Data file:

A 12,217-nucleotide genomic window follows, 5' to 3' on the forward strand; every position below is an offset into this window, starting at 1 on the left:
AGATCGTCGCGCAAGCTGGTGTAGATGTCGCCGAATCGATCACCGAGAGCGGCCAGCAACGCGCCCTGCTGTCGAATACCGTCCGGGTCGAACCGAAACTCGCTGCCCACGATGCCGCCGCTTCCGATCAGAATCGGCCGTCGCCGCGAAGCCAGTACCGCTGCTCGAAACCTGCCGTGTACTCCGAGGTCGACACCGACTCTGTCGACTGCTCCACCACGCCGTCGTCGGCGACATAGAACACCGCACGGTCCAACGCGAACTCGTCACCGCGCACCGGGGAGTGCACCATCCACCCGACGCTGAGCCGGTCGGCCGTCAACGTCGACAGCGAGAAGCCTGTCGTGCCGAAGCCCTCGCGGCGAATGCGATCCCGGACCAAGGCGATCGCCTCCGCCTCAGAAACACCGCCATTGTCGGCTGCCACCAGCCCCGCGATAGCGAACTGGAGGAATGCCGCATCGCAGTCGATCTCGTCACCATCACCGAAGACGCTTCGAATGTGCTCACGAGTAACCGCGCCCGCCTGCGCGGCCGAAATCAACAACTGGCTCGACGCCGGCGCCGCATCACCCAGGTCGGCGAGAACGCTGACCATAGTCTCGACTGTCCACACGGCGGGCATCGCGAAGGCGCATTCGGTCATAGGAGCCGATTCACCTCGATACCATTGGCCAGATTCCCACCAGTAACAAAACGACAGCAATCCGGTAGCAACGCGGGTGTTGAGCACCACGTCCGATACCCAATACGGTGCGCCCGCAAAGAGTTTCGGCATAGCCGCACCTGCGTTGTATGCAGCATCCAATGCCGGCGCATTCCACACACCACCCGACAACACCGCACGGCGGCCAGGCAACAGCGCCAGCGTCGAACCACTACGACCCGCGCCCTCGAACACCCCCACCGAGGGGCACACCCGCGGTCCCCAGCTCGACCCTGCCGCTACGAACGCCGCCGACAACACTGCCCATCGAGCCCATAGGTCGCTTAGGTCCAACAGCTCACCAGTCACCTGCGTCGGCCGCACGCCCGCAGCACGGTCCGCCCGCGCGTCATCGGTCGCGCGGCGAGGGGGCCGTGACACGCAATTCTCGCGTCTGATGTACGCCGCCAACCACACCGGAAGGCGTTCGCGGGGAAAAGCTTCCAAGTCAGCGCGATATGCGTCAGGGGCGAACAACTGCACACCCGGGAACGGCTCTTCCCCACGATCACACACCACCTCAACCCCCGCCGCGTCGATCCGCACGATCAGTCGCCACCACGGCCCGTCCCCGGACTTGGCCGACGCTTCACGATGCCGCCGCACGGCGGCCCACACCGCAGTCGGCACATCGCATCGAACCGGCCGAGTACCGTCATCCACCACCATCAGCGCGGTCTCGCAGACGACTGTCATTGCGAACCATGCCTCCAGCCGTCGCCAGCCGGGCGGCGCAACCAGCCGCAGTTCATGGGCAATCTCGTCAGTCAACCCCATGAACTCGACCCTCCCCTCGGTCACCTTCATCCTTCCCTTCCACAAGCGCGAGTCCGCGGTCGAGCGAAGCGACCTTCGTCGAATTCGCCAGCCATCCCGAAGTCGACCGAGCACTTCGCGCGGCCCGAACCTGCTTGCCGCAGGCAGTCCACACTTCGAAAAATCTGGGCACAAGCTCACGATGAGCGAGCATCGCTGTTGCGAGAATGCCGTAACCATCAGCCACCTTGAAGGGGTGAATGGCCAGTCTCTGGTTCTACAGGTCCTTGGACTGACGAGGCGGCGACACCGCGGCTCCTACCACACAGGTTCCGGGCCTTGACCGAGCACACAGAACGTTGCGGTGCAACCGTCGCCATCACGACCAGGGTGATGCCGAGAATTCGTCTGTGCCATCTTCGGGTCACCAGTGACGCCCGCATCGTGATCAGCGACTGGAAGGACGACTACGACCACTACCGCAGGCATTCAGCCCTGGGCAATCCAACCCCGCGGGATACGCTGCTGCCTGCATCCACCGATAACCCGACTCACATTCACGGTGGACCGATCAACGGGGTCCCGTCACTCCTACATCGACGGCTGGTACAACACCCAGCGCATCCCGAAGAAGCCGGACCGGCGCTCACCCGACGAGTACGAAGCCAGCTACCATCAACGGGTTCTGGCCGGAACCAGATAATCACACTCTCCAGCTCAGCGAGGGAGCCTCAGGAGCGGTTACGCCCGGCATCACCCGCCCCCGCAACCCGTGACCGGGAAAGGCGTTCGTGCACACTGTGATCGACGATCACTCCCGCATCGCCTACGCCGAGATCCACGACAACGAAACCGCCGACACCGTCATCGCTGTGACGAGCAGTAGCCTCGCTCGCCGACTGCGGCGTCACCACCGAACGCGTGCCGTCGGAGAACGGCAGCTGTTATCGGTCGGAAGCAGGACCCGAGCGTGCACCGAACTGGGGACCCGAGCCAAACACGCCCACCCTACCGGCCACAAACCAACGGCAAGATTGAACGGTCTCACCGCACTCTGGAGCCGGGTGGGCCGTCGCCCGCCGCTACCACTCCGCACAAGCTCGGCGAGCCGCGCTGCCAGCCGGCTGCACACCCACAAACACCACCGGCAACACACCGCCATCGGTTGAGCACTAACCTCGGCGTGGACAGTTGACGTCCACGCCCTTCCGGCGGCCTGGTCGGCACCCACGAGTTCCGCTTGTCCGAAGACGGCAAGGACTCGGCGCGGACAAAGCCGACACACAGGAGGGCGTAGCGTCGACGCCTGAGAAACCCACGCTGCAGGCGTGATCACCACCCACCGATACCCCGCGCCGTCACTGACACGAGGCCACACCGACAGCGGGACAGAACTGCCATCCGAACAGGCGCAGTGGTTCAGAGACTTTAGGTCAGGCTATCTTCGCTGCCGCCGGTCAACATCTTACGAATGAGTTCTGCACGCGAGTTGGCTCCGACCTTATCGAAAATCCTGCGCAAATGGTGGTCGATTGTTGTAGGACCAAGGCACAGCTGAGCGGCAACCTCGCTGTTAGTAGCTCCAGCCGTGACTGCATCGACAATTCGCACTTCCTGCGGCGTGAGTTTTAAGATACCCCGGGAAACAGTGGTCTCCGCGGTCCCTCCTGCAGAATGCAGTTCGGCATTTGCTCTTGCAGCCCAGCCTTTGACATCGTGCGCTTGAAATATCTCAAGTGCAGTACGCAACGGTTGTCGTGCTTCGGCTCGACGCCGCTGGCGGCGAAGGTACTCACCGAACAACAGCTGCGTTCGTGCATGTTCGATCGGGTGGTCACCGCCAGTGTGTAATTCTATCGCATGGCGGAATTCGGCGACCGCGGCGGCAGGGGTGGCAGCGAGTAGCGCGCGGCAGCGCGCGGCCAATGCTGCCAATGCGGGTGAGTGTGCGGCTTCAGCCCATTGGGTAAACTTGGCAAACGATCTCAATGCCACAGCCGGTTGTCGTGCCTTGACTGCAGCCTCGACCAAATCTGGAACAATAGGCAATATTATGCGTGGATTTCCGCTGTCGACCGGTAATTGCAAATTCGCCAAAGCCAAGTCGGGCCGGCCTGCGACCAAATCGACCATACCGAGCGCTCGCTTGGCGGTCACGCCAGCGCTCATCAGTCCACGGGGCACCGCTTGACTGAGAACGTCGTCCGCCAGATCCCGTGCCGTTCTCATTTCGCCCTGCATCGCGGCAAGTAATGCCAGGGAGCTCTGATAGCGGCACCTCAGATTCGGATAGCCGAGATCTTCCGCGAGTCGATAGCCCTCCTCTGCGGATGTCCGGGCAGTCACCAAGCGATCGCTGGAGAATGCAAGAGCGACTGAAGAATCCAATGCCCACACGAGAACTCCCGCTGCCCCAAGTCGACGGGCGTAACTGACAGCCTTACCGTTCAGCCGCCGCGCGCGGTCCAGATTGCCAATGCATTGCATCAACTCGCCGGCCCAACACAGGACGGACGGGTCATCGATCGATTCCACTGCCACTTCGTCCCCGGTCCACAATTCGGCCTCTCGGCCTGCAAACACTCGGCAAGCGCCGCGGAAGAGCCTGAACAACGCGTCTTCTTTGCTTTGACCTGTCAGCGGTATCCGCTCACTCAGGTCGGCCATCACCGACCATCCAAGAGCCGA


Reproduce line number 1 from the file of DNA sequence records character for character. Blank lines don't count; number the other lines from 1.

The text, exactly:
A 12,217-nucleotide genomic window follows, 5' to 3' on the forward strand; every position below is an offset into this window, starting at 1 on the left: